“Then beat the hoofs of the horses, from galloping — the galloping of his mighty ones!”
And in come the steeds! The loud noise of the horse hooves, thundering as they beat the ground like a drum in full gallop. The question is, whose steeds? Who is the “his” that is being spoken of in this context?
In most of our English Bibles, the inference that is made is that ryI;bAa (abiyr) refers to a mighty steed, though the term simply refers to “a mighty one” which might be a warrior, a commander, or even (in some cases) to the alpha-horse that leads the charge in battle. And that is a legitimate translation of the text, yet the “his” is still a bit vague to us. We know that the Israelite troops generally did not fight with cavalry. We know that Sisera had 900 chariots (Judges 4:3), so one might make the argument is that the galloping that is mentioned here is in reference to the flight of Sisera’s troops as they fled broken. Were this the case, the “his” would refer to Sisera.
Where I struggle with this interpretation has to do with the context of this verse. The “beat of the hoofs” reflects the sound of an army in good order and advancing, densely packed as they charge into battle — not the scattered hoofs of horses fleeing from their broken chariots. Further, the lines that lead up to this verse speak of God mustering the stars and the natural order to go to war against Sisera and his soldiers. Sisera, indeed, was not routed by the might of Baraq’s army; he was routed by the hand of God. God is the warrior of Israel (Exodus 15:3; Zephaniah 3:17). Thus, it mighty be suggested that these “mighty ones” are God’s angelic host — attacking alongside of the natural order — charging down upon God’s enemies…the “His” then referring to God himself as he is the Lord of hosts.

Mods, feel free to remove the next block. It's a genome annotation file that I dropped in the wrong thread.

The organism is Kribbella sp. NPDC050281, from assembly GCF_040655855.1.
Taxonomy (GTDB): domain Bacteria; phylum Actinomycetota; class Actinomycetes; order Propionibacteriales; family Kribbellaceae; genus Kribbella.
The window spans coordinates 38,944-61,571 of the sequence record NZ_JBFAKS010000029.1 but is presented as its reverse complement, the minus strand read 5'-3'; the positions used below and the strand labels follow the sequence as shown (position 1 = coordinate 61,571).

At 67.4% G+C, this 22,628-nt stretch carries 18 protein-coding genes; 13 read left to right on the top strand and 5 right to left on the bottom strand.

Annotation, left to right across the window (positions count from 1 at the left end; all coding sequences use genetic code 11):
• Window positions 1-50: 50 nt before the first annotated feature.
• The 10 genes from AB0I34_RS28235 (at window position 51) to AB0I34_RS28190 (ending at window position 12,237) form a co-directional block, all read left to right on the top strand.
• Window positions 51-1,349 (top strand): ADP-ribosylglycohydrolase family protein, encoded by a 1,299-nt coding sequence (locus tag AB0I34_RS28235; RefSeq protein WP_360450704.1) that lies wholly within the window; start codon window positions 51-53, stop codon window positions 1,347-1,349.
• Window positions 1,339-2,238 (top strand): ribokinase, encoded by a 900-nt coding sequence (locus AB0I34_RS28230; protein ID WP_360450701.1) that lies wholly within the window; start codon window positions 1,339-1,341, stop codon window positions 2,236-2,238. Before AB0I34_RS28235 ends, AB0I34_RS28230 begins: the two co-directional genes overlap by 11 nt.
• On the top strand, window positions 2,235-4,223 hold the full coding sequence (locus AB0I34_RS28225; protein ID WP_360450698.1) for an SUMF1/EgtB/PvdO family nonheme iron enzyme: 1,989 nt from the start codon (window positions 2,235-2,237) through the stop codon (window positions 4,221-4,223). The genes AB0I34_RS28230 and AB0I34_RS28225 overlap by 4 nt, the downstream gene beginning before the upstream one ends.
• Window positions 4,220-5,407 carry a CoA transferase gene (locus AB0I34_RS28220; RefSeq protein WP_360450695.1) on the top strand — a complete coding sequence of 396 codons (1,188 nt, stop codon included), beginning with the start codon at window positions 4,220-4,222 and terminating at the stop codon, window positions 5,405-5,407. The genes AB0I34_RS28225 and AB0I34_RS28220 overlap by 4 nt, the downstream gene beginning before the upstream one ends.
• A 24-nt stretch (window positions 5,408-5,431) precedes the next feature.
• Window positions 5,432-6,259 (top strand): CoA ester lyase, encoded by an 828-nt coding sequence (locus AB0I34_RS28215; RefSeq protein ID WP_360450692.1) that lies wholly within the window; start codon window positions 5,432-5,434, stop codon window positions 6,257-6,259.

Either interpretation can be substantiated exegetically and contextually (as in verse 24, we read of Sisera’s defeat at the hands of Jael), the question that also must be asked is which also fits the spirit of the song that Baraq and Deborah are singing. Since the emphasis is on the triumphal nature of God mustering the universe to stand against the army of Sisera, I lean toward this latter interpretation. In the end, though, with either interpretation, God is gloriously victorious.